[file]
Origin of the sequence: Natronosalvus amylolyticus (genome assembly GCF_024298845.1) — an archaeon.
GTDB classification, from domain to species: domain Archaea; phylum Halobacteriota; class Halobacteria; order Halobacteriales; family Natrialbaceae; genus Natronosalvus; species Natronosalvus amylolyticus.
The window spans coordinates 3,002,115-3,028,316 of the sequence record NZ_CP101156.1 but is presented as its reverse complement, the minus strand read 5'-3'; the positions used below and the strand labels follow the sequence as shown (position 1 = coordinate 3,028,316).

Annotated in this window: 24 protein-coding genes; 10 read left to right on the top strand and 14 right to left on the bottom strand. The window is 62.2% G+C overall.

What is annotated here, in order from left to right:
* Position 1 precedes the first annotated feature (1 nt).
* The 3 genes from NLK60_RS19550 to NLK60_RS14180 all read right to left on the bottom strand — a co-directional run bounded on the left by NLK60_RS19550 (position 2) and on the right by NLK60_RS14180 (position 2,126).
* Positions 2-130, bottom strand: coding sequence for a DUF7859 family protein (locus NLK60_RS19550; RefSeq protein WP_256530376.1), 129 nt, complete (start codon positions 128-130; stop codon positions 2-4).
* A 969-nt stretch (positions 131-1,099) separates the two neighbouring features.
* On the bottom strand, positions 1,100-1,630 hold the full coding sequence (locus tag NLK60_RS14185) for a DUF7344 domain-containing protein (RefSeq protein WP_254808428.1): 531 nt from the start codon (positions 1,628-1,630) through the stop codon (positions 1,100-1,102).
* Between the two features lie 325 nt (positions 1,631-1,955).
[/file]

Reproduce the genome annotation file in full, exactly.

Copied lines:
Origin of the sequence: Natronosalvus amylolyticus (genome assembly GCF_024298845.1) — an archaeon.
GTDB classification, from domain to species: domain Archaea; phylum Halobacteriota; class Halobacteria; order Halobacteriales; family Natrialbaceae; genus Natronosalvus; species Natronosalvus amylolyticus.
The window spans coordinates 3,002,115-3,028,316 of the sequence record NZ_CP101156.1 but is presented as its reverse complement, the minus strand read 5'-3'; the positions used below and the strand labels follow the sequence as shown (position 1 = coordinate 3,028,316).

Annotated in this window: 24 protein-coding genes; 10 read left to right on the top strand and 14 right to left on the bottom strand. The window is 62.2% G+C overall.

What is annotated here, in order from left to right:
* Position 1 precedes the first annotated feature (1 nt).
* The 3 genes from NLK60_RS19550 to NLK60_RS14180 all read right to left on the bottom strand — a co-directional run bounded on the left by NLK60_RS19550 (position 2) and on the right by NLK60_RS14180 (position 2,126).
* Positions 2-130, bottom strand: coding sequence for a DUF7859 family protein (locus NLK60_RS19550; RefSeq protein WP_256530376.1), 129 nt, complete (start codon positions 128-130; stop codon positions 2-4).
* A 969-nt stretch (positions 131-1,099) separates the two neighbouring features.
* On the bottom strand, positions 1,100-1,630 hold the full coding sequence (locus tag NLK60_RS14185) for a DUF7344 domain-containing protein (RefSeq protein WP_254808428.1): 531 nt from the start codon (positions 1,628-1,630) through the stop codon (positions 1,100-1,102).
* Between the two features lie 325 nt (positions 1,631-1,955).